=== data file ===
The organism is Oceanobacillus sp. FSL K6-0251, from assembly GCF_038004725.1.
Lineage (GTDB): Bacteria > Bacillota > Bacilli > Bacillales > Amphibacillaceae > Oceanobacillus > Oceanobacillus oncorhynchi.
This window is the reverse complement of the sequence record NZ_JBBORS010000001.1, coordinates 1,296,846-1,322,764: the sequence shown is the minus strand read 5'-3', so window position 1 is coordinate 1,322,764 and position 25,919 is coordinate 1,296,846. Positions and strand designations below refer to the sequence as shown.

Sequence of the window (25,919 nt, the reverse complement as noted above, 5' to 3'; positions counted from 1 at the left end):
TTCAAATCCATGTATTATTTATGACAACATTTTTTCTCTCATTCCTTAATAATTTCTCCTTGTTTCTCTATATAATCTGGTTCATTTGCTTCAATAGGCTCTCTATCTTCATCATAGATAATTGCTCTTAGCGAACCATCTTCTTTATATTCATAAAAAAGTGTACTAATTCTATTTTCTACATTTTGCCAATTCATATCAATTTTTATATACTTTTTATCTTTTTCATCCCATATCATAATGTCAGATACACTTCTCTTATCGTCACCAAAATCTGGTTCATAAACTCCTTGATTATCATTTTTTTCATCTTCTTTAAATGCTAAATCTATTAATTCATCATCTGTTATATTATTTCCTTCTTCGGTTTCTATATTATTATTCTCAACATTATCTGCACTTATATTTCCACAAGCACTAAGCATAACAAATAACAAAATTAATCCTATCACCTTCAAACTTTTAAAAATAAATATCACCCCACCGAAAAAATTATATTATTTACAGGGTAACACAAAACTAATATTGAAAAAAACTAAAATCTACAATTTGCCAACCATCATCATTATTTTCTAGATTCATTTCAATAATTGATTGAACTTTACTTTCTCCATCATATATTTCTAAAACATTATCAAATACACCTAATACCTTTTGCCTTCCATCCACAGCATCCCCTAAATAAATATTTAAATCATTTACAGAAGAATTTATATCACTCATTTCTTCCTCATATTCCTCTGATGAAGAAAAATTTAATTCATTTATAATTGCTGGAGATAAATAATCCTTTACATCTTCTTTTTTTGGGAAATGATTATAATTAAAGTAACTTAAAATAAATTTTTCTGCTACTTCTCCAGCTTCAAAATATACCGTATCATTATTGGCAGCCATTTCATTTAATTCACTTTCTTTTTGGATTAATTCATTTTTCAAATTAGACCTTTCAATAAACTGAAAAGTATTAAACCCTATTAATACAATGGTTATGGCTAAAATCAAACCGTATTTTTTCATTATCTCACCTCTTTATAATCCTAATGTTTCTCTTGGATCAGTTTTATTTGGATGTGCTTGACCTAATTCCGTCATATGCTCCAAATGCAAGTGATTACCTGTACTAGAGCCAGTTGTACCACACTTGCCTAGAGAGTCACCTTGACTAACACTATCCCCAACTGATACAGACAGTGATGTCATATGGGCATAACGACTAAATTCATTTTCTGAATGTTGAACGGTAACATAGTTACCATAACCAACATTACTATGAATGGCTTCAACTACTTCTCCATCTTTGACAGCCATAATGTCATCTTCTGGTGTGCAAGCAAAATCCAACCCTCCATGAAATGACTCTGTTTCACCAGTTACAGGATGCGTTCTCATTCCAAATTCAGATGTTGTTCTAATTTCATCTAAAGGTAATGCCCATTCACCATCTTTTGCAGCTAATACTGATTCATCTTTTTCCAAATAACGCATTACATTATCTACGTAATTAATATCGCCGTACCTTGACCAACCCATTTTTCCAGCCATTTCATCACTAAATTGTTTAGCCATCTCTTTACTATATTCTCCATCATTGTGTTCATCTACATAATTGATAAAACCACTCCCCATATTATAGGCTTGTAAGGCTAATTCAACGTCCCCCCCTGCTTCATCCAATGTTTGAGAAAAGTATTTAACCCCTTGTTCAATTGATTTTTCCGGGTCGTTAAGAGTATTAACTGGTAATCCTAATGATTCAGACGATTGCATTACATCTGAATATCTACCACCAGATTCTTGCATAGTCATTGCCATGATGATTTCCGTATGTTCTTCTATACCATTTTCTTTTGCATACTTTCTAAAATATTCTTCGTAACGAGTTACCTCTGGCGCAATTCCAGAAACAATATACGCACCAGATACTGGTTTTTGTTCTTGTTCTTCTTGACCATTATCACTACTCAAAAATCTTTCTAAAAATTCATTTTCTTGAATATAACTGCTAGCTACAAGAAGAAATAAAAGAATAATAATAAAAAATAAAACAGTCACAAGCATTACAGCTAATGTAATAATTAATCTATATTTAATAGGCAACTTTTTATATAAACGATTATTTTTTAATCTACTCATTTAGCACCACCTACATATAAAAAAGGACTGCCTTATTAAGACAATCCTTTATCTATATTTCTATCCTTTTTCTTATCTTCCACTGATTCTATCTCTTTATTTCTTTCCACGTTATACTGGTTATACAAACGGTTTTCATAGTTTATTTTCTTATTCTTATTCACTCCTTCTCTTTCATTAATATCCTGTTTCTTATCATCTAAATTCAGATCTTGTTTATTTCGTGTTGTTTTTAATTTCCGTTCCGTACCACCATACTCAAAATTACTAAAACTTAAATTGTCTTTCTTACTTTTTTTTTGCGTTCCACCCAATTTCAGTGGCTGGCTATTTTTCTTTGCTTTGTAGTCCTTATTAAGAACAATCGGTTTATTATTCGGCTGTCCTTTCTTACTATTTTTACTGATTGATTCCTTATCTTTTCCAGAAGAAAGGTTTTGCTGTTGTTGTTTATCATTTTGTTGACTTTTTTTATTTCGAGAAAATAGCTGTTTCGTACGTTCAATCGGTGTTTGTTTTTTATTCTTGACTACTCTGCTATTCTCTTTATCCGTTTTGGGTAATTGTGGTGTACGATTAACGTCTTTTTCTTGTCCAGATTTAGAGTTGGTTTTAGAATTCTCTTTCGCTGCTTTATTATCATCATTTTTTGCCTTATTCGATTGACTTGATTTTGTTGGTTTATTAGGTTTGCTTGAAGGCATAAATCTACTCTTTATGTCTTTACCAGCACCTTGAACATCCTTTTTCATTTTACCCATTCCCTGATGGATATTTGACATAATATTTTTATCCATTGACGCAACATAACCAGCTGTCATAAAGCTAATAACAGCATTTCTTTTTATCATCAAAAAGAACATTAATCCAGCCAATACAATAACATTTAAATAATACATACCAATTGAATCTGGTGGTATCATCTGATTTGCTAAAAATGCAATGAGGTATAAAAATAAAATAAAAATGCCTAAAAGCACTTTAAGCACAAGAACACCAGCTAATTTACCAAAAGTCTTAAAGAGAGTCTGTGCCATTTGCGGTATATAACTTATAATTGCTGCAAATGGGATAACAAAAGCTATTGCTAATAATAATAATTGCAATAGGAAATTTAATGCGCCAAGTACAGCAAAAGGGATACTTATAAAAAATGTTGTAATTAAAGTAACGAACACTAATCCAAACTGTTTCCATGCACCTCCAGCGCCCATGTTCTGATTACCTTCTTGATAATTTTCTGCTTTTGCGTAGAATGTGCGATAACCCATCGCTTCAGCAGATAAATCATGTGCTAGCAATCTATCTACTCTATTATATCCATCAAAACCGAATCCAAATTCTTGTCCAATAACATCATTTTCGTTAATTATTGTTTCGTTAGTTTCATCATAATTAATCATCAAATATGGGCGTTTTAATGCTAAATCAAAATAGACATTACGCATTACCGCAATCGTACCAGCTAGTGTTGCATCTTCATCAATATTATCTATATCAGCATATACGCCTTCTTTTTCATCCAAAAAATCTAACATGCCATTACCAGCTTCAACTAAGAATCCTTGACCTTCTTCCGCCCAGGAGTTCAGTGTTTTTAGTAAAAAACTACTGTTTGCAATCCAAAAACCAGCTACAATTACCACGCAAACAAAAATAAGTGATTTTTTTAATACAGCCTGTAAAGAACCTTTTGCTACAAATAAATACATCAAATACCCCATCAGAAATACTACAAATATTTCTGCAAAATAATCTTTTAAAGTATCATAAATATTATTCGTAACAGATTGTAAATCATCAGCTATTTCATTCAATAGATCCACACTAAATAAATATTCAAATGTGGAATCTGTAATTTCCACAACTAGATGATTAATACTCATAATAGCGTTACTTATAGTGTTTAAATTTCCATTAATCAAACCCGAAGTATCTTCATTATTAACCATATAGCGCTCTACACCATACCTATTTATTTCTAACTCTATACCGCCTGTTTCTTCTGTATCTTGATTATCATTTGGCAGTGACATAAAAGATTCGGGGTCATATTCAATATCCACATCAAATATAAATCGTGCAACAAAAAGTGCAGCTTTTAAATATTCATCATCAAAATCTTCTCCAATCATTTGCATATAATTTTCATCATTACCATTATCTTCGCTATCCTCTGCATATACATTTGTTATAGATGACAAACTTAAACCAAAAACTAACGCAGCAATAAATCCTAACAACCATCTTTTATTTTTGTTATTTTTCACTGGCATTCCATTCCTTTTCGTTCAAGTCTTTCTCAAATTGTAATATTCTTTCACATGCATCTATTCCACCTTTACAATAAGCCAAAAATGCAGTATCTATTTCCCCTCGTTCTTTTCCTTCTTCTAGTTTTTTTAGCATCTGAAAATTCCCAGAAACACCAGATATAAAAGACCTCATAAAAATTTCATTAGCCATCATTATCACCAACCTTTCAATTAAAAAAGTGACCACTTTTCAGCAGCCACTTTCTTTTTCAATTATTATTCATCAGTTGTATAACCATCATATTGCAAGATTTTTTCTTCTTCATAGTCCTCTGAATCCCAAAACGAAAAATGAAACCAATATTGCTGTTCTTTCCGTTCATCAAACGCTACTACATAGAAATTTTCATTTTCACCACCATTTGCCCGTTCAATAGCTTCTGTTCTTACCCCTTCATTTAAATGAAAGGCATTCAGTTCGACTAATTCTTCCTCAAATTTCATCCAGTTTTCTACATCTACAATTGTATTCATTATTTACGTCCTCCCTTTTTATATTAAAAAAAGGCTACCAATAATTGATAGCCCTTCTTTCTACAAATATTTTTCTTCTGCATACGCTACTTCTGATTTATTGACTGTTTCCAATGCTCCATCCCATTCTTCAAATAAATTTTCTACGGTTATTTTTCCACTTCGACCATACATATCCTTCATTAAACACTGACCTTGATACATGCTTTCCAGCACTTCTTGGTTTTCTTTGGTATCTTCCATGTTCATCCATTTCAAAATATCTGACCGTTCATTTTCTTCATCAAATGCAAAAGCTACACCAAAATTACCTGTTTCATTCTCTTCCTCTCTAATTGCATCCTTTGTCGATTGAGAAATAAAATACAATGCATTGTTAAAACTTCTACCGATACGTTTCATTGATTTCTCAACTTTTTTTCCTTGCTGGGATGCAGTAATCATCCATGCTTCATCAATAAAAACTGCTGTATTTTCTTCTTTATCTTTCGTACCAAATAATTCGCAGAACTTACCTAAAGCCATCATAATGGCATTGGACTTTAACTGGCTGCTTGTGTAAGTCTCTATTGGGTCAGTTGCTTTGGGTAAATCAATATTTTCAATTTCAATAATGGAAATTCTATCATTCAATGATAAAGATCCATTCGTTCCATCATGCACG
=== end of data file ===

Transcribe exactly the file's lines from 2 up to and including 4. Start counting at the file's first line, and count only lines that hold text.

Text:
Lineage (GTDB): Bacteria > Bacillota > Bacilli > Bacillales > Amphibacillaceae > Oceanobacillus > Oceanobacillus oncorhynchi.
This window is the reverse complement of the sequence record NZ_JBBORS010000001.1, coordinates 1,296,846-1,322,764: the sequence shown is the minus strand read 5'-3', so window position 1 is coordinate 1,322,764 and position 25,919 is coordinate 1,296,846. Positions and strand designations below refer to the sequence as shown.

Sequence of the window (25,919 nt, the reverse complement as noted above, 5' to 3'; positions counted from 1 at the left end):